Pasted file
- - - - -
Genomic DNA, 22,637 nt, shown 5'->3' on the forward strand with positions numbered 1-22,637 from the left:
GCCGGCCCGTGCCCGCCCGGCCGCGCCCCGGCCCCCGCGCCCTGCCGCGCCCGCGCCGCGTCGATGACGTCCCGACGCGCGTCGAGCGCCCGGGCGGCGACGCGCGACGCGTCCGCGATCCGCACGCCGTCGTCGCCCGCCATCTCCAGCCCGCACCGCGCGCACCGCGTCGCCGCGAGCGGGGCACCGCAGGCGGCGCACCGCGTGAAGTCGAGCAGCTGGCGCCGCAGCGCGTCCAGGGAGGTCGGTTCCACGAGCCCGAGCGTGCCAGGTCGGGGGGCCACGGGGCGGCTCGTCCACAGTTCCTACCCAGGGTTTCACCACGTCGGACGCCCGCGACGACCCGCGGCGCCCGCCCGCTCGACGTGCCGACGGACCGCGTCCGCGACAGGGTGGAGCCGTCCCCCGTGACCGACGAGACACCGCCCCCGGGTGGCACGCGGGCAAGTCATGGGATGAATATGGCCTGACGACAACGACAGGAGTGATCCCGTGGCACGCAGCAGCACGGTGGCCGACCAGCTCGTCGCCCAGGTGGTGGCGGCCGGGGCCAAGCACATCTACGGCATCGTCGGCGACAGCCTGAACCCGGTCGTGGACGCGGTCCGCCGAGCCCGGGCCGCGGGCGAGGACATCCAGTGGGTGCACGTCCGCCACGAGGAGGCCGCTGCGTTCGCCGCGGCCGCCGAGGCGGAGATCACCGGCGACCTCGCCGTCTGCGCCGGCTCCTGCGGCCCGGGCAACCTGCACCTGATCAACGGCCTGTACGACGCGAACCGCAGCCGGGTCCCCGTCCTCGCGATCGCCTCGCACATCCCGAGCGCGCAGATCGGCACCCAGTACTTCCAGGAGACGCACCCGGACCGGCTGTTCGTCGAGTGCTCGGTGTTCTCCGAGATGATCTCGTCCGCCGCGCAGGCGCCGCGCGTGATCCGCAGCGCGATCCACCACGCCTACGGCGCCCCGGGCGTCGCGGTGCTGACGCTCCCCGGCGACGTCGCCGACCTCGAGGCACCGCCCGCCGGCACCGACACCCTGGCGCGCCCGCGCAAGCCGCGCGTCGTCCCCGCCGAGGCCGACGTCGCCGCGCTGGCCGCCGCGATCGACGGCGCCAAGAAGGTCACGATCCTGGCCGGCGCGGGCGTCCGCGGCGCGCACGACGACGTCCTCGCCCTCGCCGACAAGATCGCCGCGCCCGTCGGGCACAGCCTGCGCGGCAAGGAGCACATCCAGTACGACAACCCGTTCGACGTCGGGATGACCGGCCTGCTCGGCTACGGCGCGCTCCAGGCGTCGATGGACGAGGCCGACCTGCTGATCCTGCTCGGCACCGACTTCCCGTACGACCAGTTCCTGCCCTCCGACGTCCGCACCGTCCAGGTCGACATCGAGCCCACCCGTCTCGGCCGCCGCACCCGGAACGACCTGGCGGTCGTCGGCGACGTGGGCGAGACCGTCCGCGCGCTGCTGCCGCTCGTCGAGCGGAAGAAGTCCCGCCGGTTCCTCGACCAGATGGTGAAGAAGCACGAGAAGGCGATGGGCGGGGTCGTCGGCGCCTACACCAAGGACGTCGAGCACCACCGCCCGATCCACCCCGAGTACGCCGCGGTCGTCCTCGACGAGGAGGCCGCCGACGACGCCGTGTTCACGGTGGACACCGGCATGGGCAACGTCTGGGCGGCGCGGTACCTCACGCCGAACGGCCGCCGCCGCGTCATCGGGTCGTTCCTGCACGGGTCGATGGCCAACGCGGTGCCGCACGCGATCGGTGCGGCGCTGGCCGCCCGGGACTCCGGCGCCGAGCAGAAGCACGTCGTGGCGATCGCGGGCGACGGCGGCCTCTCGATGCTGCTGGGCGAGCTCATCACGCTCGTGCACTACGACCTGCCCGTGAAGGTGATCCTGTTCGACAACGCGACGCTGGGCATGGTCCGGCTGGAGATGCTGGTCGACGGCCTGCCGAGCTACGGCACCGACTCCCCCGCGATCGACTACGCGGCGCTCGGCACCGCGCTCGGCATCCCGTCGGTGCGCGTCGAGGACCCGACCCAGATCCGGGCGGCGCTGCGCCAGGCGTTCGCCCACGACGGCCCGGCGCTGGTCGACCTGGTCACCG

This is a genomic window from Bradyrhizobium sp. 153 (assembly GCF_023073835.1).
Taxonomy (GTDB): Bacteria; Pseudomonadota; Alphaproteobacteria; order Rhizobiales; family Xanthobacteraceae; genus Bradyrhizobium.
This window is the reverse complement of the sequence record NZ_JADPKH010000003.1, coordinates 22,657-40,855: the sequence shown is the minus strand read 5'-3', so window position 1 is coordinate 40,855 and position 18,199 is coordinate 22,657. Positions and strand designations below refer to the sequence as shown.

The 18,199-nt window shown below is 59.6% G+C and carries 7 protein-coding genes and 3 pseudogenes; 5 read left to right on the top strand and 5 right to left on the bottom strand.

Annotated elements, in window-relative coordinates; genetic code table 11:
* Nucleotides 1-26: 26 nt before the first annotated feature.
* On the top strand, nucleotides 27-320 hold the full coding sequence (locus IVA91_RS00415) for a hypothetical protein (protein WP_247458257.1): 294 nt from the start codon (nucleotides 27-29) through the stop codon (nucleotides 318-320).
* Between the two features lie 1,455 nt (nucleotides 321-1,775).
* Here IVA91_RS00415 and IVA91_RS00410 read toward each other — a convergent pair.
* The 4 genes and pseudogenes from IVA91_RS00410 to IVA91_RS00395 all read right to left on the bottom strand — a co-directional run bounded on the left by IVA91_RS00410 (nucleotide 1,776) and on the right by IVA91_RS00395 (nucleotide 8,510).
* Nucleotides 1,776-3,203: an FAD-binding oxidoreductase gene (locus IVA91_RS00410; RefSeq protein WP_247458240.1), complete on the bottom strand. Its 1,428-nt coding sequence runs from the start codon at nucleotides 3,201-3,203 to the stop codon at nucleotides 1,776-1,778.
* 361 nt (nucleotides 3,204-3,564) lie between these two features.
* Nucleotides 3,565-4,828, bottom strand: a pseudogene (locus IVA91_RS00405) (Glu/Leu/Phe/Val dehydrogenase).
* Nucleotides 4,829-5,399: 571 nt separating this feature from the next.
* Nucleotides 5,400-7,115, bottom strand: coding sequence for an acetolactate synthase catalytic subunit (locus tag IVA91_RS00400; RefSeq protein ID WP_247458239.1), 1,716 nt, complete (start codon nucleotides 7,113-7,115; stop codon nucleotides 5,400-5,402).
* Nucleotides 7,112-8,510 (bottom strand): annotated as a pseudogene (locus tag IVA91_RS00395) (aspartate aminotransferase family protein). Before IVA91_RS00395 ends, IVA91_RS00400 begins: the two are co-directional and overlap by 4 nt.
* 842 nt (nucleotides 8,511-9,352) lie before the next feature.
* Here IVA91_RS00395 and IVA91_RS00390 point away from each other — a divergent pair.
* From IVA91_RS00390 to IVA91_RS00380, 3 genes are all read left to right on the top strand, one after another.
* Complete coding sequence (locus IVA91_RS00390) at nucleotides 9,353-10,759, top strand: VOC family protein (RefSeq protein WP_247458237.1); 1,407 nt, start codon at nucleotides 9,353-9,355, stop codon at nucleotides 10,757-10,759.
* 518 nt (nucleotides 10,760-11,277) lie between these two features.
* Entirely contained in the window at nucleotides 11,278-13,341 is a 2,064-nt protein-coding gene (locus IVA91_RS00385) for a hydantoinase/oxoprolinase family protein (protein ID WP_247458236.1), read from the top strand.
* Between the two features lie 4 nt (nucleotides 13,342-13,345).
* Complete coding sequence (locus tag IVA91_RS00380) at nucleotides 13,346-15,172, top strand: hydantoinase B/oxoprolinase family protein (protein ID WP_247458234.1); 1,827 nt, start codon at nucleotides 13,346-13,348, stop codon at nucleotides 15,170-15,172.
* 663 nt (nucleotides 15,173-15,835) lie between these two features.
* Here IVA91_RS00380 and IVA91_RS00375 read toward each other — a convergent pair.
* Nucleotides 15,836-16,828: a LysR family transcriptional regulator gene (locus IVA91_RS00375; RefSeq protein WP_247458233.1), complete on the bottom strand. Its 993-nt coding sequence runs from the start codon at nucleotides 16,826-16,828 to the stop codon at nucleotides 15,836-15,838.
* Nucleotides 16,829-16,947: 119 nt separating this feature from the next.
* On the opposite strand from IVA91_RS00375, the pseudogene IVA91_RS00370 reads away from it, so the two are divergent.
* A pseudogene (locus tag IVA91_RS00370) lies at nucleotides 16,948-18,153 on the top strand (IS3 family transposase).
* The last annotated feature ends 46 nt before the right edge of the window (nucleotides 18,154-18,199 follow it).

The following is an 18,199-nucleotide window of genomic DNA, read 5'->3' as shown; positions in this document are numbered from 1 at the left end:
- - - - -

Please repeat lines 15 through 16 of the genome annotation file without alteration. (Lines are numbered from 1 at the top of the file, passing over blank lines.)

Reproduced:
* Nucleotides 3,565-4,828, bottom strand: a pseudogene (locus IVA91_RS00405) (Glu/Leu/Phe/Val dehydrogenase).
* Nucleotides 4,829-5,399: 571 nt separating this feature from the next.